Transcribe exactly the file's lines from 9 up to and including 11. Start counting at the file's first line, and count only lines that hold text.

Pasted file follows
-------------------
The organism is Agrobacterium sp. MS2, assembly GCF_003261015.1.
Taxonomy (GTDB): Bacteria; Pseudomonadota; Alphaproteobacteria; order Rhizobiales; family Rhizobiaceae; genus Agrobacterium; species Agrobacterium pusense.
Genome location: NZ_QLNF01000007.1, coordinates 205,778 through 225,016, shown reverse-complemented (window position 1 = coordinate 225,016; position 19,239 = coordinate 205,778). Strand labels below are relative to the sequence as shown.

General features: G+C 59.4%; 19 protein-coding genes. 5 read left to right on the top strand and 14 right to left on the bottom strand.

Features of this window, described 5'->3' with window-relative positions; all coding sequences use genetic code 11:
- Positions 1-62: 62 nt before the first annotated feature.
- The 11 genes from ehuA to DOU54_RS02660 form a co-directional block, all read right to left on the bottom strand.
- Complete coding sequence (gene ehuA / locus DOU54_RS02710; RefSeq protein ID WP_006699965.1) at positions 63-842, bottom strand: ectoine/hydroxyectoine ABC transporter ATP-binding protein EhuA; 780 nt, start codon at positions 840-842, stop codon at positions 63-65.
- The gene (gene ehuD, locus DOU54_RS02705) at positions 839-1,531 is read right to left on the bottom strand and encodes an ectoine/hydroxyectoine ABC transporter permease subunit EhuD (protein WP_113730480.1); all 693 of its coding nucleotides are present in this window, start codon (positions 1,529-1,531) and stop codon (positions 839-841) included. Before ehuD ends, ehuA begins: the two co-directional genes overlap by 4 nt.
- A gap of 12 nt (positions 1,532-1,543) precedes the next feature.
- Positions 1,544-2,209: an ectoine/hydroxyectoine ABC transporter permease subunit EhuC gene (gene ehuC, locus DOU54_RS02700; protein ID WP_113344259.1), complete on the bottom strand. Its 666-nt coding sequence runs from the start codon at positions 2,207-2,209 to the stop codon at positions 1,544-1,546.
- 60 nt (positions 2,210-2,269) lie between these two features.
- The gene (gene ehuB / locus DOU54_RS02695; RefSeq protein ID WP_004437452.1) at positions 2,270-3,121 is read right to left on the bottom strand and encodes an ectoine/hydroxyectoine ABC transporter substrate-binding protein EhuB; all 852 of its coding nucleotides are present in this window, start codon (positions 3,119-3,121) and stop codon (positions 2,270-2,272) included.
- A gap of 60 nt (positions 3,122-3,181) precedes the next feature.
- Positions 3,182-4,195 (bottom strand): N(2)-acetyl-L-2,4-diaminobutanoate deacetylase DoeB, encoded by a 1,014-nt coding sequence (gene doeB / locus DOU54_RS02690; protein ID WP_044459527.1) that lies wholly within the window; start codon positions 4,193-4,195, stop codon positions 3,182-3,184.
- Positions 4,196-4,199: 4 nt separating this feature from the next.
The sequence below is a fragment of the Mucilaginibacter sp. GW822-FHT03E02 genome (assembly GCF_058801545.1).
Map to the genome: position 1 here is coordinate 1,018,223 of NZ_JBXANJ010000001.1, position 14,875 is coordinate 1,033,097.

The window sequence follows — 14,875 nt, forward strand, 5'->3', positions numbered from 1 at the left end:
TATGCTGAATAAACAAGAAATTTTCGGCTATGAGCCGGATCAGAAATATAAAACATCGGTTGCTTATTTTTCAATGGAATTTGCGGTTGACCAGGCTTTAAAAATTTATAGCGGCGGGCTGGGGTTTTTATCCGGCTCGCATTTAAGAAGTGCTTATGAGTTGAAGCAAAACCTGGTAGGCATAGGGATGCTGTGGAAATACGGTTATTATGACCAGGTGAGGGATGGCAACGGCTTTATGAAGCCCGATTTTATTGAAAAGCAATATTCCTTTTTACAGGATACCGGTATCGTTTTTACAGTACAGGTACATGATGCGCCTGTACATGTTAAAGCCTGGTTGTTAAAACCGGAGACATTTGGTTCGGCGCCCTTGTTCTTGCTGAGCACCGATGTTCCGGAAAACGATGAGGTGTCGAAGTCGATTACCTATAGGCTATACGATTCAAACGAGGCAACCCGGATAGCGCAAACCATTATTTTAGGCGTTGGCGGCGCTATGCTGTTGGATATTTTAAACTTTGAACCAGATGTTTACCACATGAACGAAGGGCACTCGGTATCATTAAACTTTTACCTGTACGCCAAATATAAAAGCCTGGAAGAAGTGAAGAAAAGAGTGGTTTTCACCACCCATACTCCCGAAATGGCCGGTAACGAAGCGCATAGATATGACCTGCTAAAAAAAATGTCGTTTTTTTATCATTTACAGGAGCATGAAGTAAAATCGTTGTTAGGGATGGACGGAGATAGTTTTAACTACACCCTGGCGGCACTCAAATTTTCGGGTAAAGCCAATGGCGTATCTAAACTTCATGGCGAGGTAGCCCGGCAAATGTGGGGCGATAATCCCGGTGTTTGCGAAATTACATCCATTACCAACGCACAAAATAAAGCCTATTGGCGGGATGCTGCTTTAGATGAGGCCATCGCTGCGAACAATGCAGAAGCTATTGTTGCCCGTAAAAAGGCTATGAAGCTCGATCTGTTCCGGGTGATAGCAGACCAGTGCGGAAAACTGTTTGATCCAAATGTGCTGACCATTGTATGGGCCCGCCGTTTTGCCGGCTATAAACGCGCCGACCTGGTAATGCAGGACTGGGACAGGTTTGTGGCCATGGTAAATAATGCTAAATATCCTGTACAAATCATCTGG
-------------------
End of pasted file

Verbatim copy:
- The gene (gene ehuD, locus DOU54_RS02705) at positions 839-1,531 is read right to left on the bottom strand and encodes an ectoine/hydroxyectoine ABC transporter permease subunit EhuD (protein WP_113730480.1); all 693 of its coding nucleotides are present in this window, start codon (positions 1,529-1,531) and stop codon (positions 839-841) included. Before ehuD ends, ehuA begins: the two co-directional genes overlap by 4 nt.
- A gap of 12 nt (positions 1,532-1,543) precedes the next feature.
- Positions 1,544-2,209: an ectoine/hydroxyectoine ABC transporter permease subunit EhuC gene (gene ehuC, locus DOU54_RS02700; protein ID WP_113344259.1), complete on the bottom strand. Its 666-nt coding sequence runs from the start codon at positions 2,207-2,209 to the stop codon at positions 1,544-1,546.